• 10th percentile: $18,440
  • 25th percentile: $33,860
  • 50th percentile (median): $46,630
  • 75th percentile: $78,640
  • 90th percentile: $94,990

Chicago-Naperville-Arlington Heights, IL Metropolitan Division (3,920 employed): $65,230 avg.

  • 10th percentile: $34,690
  • 25th percentile: $51,240
  • 50th percentile (median): $62,960
  • 75th percentile: $80,850
  • 90th percentile: $98,850

Chicago-Naperville-Elgin, IL-IN-WI (60,050 employed): $63,860 avg.

  • 10th percentile: $32,510
  • 25th percentile: $48,290
  • 50th percentile (median): $61,630
  • 75th percentile: $81,920
  • 90th percentile: $97,900

Decatur, IL (120 employed): $54,020 avg.

  • 10th percentile: $36,210
  • 25th percentile: $42,500
  • 50th percentile (median): $50,710
  • 75th percentile: $66,640
  • 90th percentile: $76,210

East Central Illinois Nonmetropolitan Area (200 employed): $46,450 avg.

  • 10th percentile: $28,360
  • 25th percentile: $34,360
  • 50th percentile (median): $44,940
  • 75th percentile: $58,170
  • 90th percentile: $68,350

Elgin, IL Metropolitan Division (890 employed): $72,160 avg.

  • 10th percentile: $38,700
  • 25th percentile: $54,770
  • 50th percentile (median): $74,820
  • 75th percentile: $92,590
  • 90th percentile: $100,510

Kankakee, IL (120 employed): $56,500 avg.

  • 10th percentile: $34,740
  • 25th percentile: $44,770
  • 50th percentile (median): $56,190
  • 75th percentile: $64,920
  • 90th percentile: $80,000

Lake County-Kenosha County, IL-WI Metropolitan Division (690 employed): $59,290 avg.

  • 10th percentile: $34,510
  • 25th percentile: $46,310
  • 50th percentile (median): $58,230
  • 75th percentile: $68,070
  • 90th percentile: $90,920

Northwest Illinois Nonmetropolitan Area (180 employed): $48,230 avg.

  • 10th percentile: $32,390
  • 25th percentile: $38,290
  • 50th percentile (median): $49,000
  • 75th percentile: $58,380
  • 90th percentile: $63,490

Peoria, IL (440 employed): $72,570 avg.

  • 10th percentile: $41,850
  • 25th percentile: $58,440
  • 50th percentile (median): $75,830
  • 75th percentile: $90,540
  • 90th percentile: $99,120

Rockford, IL (80 employed): $55,780 avg.

  • 10th percentile: $27,350
  • 25th percentile: $39,780
  • 50th percentile (median): $54,480
  • 75th percentile: $64,840
  • 90th percentile: $89,510

South Illinois Nonmetropolitan Area (number employed unreported): $49,030 avg.

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  • 10th percentile: $30,390
  • 25th percentile: $42,540
  • 50th percentile (median): $48,940
  • 75th percentile: $56,840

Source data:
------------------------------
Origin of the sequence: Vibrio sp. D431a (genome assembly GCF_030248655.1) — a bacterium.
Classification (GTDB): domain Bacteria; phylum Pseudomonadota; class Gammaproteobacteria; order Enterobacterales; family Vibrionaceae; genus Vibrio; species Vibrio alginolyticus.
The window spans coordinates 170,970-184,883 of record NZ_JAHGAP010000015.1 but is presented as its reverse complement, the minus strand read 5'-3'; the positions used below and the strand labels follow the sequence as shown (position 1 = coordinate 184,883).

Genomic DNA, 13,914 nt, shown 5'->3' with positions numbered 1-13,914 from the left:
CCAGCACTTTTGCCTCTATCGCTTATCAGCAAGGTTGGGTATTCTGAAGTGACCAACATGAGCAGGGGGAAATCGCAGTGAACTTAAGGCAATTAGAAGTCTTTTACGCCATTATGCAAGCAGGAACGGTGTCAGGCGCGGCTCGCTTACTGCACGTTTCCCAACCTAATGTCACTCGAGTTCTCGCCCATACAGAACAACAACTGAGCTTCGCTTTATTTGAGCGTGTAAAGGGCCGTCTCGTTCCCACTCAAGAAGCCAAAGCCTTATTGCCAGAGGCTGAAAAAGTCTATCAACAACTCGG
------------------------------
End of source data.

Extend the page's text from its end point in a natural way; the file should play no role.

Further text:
• 90th percentile: $62,310

Springfield, IL (190 employed): $57,170 avg.

  • 10th percentile: $26,790
  • 25th percentile: $30,980
  • 50th percentile (median): $54,000
  • 75th percentile: $81,690
  • 90th percentile: $99,330

West Illinois Nonmetropolitan Area (number employed unreported): $43,700 avg.

  • 10th percentile: $24,470
  • 25th percentile: $35,940
  • 50th percentile (median): $43,750
  • 75th percentile: $53,270
  • 90th percentile: $60,700

 

Accredited HVAC Schools in Illinois

Prior to joining this high-growth, high-paying industry in Illinois, it is important to get the proper training. There are currently two main organizations which approve HVAC programs and schools nationwide: HVAC Excellence and the Partnership for Air-Conditioning, Heating, Refrigeration Accreditation (PAHRA). As of 2018, there are 10 HVAC schools in IL with accreditation from one of these two entities. To learn more about how institutions and programs are approved, please visit the websites for each organization or the main HVAC schools page for a breakdown of criteria.

As of October 2018, there were five HVAC Excellence-accredited programs in IL. For example, the HVAC Technical Institute of Chicago is a unique, minority-owned trade school which opened in 1994. With an emphasis on guided, hands-on learning, the facility comprises 7,500 square feet of offices and classrooms, as well as over 10,000 square feet of lab space. In its certificate program, students receive preparation for the aforementioned EPA Section 608 certification and the R-410A safety certification, as well as training in electricity; heating; basic & advanced air conditioning; ventilation & installation; hydronics; and career readiness. This program costs $15,00 total, including tuition and fees.